Monday, March 17, 2014



BOSTON, MA—With Olympic hockey in the books and both the trade deadline and fantasy playoffs rapidly approaching, precious time is ticking away as WHL managers finalize their rosters for the stretch run. The deadline for in-season wheeling and dealing arrives at Noon (Eastern Time) on Wednesday, March 12th--a full week after the NHL trading deadline. Just five days later on Monday, March 17th, the puck will drop for fantasy quarterfinals and the opening round of consolation fisticuffs. The WHL postseason, which will be just the second tournament in the league's seven-year history, will encapsulate the final four weeks of NHL regular season games and 209 total games. 

Broken down by NHL team, 8 teams will play 15 games (BOS, DET, MIN, OTT, PHI, PIT, STL, TBL), 13 teams will play 14 games (ANA, BUF, CAR, CBJ, CGY, CHI, COL, DAL, FLA, LAK, NJD, NSH, PHX), another 8 clubs will throw down 13 times (EDM, MTL, NYI, NYR, SJS, TOR, WPG, WSH), and VAN will see the least action during our playoffs, with 12 games. 

Olympic Review: 122 WHL players represented their country in the XXII Winter Olympic Games. Tayutic Team Rasta and the Saginaw Spirit sent the most athletes at 13 apiece, however, looking at the top 100 point scorers and goalies with at least 1 game started-- les Canadiens de Montreal and Tayutic Team Rasta each contributed a league-high seven skaters along with one tender. From a total points perspective, Saginaw skaters edged Montreal with a whopping 25 points from six skaters (compared to Montreal's 24 points from seven)--including a pleasantly surprising 3 goals and 2 assists from Finnish youngling, Olli Maatta. Meanwhile, looking at average points per participant, it was a three-way draw between Portland, Moscow and the Boston Beernuts, all racking up 14 points from 3 skaters, or 4.7 points per shooter.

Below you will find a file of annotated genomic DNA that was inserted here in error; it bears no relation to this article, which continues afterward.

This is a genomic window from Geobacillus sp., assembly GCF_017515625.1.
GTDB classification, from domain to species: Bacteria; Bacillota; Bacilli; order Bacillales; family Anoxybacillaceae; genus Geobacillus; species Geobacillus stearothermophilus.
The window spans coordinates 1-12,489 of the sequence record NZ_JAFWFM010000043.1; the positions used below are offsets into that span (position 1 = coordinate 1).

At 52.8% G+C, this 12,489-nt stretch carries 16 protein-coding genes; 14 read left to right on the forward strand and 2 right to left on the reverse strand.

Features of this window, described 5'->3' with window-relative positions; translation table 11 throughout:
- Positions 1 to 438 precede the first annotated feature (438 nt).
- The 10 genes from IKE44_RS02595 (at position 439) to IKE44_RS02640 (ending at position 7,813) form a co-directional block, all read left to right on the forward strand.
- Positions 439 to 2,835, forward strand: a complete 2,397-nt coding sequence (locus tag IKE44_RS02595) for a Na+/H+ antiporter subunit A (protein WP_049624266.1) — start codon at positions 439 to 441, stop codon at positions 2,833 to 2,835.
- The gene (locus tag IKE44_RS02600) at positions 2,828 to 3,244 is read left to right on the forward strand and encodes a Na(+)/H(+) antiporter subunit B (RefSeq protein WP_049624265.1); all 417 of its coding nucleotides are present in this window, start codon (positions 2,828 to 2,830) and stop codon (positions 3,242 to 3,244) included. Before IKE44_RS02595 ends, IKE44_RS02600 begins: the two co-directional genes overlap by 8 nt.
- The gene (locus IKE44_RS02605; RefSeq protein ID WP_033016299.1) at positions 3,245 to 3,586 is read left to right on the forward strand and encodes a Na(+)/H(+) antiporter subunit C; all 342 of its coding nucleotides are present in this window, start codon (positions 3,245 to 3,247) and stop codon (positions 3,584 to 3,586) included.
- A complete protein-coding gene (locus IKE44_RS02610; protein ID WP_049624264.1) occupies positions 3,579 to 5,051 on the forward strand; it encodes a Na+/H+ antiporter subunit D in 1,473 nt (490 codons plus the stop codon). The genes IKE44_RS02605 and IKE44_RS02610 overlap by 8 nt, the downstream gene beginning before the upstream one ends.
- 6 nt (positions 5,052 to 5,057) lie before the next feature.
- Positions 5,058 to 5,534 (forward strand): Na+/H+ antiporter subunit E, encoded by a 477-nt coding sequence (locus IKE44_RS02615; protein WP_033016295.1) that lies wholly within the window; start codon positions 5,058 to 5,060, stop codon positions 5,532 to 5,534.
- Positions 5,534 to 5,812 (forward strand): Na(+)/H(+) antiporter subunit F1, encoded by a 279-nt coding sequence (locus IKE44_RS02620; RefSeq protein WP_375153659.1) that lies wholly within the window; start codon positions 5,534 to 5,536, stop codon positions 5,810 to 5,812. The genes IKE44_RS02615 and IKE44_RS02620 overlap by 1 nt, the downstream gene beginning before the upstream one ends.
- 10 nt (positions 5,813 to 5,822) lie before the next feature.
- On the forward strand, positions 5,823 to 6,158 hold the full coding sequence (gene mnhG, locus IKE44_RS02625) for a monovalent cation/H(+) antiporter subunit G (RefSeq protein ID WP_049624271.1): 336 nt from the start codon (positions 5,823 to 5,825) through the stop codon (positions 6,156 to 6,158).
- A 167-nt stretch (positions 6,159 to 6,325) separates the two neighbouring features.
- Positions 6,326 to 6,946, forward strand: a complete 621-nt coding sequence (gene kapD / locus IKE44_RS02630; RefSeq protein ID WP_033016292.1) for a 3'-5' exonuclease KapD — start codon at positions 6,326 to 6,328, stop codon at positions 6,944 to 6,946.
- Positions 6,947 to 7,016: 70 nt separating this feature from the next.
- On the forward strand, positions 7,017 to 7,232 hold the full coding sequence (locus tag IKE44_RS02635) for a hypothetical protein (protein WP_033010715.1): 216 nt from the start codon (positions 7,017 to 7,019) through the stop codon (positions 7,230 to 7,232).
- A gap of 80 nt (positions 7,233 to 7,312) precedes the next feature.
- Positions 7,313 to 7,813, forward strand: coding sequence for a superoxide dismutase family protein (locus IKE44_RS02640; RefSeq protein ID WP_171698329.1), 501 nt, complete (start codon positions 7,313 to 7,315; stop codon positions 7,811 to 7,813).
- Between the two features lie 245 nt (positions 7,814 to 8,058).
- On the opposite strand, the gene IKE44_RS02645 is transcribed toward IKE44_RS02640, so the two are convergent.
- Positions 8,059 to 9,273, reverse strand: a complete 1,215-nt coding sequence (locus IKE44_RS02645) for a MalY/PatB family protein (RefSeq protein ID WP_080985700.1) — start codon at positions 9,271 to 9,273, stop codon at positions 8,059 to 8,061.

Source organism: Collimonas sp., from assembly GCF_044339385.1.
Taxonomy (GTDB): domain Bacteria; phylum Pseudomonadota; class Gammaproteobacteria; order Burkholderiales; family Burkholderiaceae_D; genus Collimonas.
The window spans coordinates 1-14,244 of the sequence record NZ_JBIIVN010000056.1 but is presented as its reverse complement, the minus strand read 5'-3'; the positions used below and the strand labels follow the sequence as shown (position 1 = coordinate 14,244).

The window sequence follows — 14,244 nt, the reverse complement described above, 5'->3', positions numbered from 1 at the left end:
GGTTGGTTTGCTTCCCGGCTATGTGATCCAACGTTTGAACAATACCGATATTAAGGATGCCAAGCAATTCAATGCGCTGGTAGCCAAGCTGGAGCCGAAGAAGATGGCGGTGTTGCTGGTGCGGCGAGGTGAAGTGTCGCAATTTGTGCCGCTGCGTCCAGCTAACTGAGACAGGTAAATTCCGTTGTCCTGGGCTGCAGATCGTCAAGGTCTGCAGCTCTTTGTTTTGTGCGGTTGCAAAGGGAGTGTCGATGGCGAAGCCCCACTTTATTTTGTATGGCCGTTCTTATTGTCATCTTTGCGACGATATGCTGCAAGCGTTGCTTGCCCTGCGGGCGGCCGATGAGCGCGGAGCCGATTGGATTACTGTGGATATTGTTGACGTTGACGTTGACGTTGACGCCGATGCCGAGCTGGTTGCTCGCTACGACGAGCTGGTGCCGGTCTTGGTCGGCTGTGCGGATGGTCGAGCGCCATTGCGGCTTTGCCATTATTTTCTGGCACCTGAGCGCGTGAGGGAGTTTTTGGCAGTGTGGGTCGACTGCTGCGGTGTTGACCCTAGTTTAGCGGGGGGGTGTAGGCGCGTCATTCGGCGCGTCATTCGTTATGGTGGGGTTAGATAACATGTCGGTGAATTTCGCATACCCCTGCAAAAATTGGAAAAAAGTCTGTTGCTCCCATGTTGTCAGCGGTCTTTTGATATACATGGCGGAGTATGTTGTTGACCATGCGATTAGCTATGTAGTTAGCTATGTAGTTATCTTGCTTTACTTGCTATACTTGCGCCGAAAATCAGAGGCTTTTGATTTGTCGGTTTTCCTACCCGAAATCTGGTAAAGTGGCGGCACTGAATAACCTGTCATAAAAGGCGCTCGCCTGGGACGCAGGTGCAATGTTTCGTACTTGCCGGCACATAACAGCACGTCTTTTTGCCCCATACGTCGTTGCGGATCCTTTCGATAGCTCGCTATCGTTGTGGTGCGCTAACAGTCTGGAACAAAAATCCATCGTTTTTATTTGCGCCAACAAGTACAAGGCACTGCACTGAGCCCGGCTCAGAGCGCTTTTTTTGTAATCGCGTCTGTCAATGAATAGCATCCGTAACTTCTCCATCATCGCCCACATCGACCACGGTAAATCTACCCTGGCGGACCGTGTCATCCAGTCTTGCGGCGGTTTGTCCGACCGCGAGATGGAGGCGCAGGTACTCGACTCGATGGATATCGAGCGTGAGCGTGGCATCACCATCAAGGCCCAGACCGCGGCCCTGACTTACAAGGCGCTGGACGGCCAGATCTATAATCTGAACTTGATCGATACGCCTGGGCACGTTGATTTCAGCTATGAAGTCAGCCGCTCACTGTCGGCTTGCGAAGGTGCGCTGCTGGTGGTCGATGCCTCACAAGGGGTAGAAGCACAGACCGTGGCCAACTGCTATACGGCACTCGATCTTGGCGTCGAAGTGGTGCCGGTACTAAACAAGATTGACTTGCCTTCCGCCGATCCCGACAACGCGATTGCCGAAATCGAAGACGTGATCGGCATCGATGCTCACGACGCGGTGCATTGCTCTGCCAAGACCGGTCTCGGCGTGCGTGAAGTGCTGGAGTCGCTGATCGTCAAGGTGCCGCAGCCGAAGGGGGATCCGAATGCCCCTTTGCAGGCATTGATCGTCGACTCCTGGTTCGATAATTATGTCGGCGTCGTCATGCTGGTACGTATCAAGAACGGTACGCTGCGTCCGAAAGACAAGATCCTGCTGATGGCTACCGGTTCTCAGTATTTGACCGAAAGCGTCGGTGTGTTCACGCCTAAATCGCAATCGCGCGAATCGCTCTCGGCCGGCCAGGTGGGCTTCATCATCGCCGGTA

Beernuts winger Phil Kessel and Moscow defender Erik Karlsson were deservedly selected by the IIHF as best at their respective positions, along with a more ceremonious selection of Tayutic's Teemu Selanne as the tournament's Most Valuable Player. If one were inclined to select an Olympic MVP based purely on on-ice performance, that process would likely start and end with California Kwijibos guardian Carey Price. Even with the full brunt of Hockey Canada in front of him, Price maintained a microscopic 0.59 GAA and .972 save percentage through five starts en route to a gold medal finish. West Palm's Henrik Lundqivst also had himself a stellar tournament, logging the most starts (6) along with a kingly 1.50/.943 peripheral split and a silver medal. Stuttgart Scorpions rookie Valeri Nichushkin was the youngest Men's hockey player at the Olympics, edging Porter Pirates rookie Aleksander Barkov by six months. Best player name from Sochi? Why, that would be Austria's Thomas Hundertpfund.